If former Prime Minister David Cameron had not lied to the British public by presenting the "lousy deal" he had secured from the European Union as a good one, instead simply laid bare the uncompromising nature of Brussels and recommended staying in regardless, things could have turned out differently, according to Tim Martin, the outspoken chairman of pub and restaurant chain JD Wetherspoon.
Speaking to IBTimes UK, Martin said: "Basically Cameron lied. He should have simply told the British public that he did not get what he wanted from Brussels, but that we still ought to stay in.
"That would have been an honest leap of faith and could well have seen us stay in. Instead, the Oxbridge elite, including [former Chancellor] George Osborne and half a dozen high profile people such as Tony Blair, went into overdrive trying to sell a bad deal with scare tactics."
Martin, a prominent Leave campaigner, said the whole thing backfired spectacularly as the Remain campaign's game plan merely involved scare tactics and a pivot to the perils the economy could face post-Brexit whenever they slipped in the polls.
"I went up and down the country having conversations with patrons at Wetherspoon's pubs. Not everyone agreed that we should leave the EU, but almost everyone agreed that the political classes were insulting their intelligence. The apocalyptic picture the Treasury, Bank of England and half a dozen think tanks painted didn't resonate with many voters, even remainers for that matter."
The Wetherspoon's boss said his backing of Leave had precious little to do with immigration and all to do with getting rid of a dysfunctional EU.
"I grew up Ireland; 5% of my company's staff in urban areas are not British-born. Given the age profile of the UK, we need immigration. For me the Leave campaign was about getting rid of an inward looking Brussels bureaucracy, and a political union that's inflicted misery on its members – just look at Greece, Italy, Portugal and Spain."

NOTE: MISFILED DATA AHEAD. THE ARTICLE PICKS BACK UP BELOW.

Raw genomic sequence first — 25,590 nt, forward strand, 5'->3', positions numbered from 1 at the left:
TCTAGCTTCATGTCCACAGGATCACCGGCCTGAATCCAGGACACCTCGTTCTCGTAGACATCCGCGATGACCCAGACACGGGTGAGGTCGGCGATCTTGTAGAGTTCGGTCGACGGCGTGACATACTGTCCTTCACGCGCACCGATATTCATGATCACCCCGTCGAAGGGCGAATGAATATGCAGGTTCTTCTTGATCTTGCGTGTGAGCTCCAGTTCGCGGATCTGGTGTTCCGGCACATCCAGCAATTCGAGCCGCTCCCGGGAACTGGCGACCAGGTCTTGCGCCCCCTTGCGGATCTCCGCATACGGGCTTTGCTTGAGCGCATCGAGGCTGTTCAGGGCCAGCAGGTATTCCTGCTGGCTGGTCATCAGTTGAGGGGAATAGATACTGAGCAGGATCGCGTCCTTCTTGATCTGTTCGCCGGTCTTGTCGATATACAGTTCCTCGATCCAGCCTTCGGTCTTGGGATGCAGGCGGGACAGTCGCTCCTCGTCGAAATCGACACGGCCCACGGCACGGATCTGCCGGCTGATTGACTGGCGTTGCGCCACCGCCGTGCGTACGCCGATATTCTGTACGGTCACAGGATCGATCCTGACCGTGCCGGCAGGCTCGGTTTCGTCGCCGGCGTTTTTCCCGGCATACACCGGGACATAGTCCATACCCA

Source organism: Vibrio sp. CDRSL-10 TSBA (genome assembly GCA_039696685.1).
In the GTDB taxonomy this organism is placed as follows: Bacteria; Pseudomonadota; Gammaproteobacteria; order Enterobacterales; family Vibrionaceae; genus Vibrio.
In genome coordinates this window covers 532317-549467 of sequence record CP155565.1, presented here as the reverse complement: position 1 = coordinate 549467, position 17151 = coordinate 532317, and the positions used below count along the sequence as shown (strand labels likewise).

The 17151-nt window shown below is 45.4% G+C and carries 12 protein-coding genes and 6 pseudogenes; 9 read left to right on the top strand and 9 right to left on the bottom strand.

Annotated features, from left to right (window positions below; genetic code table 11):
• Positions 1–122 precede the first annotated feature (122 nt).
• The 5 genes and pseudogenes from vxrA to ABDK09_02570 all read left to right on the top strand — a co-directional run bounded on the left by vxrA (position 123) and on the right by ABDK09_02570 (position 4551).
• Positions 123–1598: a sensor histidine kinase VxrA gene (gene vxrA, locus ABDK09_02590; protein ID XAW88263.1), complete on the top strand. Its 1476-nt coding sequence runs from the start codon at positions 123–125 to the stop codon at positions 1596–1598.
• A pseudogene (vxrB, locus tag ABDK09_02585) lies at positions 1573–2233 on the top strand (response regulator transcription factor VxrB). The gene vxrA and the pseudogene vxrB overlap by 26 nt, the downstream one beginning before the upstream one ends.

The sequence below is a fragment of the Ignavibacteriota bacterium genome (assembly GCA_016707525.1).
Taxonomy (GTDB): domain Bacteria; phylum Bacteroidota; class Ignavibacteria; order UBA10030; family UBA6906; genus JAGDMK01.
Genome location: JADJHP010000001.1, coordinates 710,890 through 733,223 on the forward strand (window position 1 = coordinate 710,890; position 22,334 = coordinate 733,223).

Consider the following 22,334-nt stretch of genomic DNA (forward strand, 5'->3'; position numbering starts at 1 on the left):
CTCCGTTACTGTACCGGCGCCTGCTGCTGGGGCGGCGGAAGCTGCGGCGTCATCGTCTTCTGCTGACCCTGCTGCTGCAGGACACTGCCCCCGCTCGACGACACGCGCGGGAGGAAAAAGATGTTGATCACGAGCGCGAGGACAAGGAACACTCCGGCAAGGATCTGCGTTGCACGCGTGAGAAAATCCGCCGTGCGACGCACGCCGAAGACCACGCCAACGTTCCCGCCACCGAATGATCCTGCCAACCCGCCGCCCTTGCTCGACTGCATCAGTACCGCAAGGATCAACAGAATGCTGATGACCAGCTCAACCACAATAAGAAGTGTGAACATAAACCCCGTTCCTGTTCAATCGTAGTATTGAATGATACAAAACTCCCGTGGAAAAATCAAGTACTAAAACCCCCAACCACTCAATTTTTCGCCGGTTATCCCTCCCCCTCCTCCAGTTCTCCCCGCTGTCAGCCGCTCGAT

Martin also said he was no serial hater of Cameron, who has also decided to step down as MP for his Witney, Oxfordshire constituency.
"Quite the contrary, I have been on record at pre-Brexit Wetherspoon's briefings that I would wait to see what sort of reforms Cameron brought back from Brussels.
"It is only when I noticed that we had secured precious little, which was being sold as a good deal, did I decide to back the Leave campaign. Cameron may have done good things during his premiership, but Brexit is all he will be remembered for."
Earlier in the month, Martin told IBTimes UK in a wide-raging interview that the UK had nothing to fear in post-Brexit talks with the EU.
"They sell twice as much to us as we to them, any punitive tariffs would hurt German carmakers and French winemakers alike. I welcome a deal with Brussels, but not at any cost. We are perfectly capable of signing bilateral trade deals with other economies, and deal with the EU under World Trade Organization rules if needs be," Martin said.